Your one-woman show, Letters from Einstein, includes wisdom from Einstein and touches on family stories from the holocaust. How have people responded to your keynote, Letters from Einstein?How has social media affected your ability to get your message out?
I like social media. I’m probably not using it to the extent it can be used – I mean I have some fan pages on facebook, and the one I find the most helpful is LinkedIn. LinkedIn is helpful to me in getting out my message about my business. And by linking in to many, many different people, then I can go and see whom we have in common, so it is easier for me to open up doors, to have conversations with decision makers.
This is Part One in a series of two articles based on my interview with Karen Cortell Reisman. Watch for Part Two to hear what Karen has to say about improving your public speaking and communicating well on social media.
Contact me at marleneExaminer@me.com if you would like to share your story about how social media has affected your life or your success.
Happily, I will tell you that all audiences respond…It doesn’t have to be an audience where people are very familiar with the holocaust… Everybody responds to the story. I’m very clear when I share my keynote that I am honored to have this legacy of being related to Albert Einstein, but it is a passive event in my life. I am in awe of what my mom’s side of the family did in order to survive during extremely difficult times… But all of us, through design or by default, have to survive and overcome obstacles in our lives.
The ability of Facebook and text messaging to keep us in touch with each other faster than ever before is impressive in its own right. However, I am concerned that with these technological tools at our fingertips, it’s also easier to sit on a couch and interact with people in cyberspace instead of in human-to-human situations. Tone, emotion, and intention don’t translate the same way over the Internet, and it’s disconcerting to wonder how this decreasing need for human interaction is negatively affecting the communication skills of younger generations. And I’m only in my early twenties!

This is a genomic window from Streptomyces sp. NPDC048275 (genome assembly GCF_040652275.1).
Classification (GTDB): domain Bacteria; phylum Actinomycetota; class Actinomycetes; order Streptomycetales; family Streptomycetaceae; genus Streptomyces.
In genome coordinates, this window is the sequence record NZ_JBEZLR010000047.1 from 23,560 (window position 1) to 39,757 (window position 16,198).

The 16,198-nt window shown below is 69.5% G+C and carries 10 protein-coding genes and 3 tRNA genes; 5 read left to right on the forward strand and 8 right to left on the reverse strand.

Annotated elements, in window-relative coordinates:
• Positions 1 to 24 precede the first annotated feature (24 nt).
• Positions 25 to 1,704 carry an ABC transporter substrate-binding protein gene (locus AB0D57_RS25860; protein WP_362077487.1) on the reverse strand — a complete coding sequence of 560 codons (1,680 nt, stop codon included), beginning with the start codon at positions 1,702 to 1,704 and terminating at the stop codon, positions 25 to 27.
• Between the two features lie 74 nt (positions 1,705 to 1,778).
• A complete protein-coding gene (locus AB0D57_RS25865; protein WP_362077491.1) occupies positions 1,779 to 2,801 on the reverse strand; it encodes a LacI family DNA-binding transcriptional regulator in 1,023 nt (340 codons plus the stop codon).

When I was in high school, we would pick up our phones and call each other in order to plan our night. Now, teenagers simply send out a mass text, meet up, and then only spend half the time paying attention to their real-life surroundings because they’re too busy texting and facebooking others instead of getting involved in what’s happening around them.
No matter how good the video quality is on the iPhone 4, or how fast Twitter can document the trending topics, there is no replacement for good, old-fashioned human contact. We’ve become slaves to our technologies, and it’s become commonplace to leave our cell phones on the table during meals, respond to work e-mails at 11pm, and be up-to-date on the latest celebrity gossip because ‘everyone’s been tweeting about it’.
I propose that it’s time we re-evaluate the necessity of our social outlets. Get rid of them? Absolutely not. Remember that there’s more to life than a 17-inch computer screen and a text message inbox? Yes. Go grab dinner with a group of friends tonight, because there’s no substitute for real life.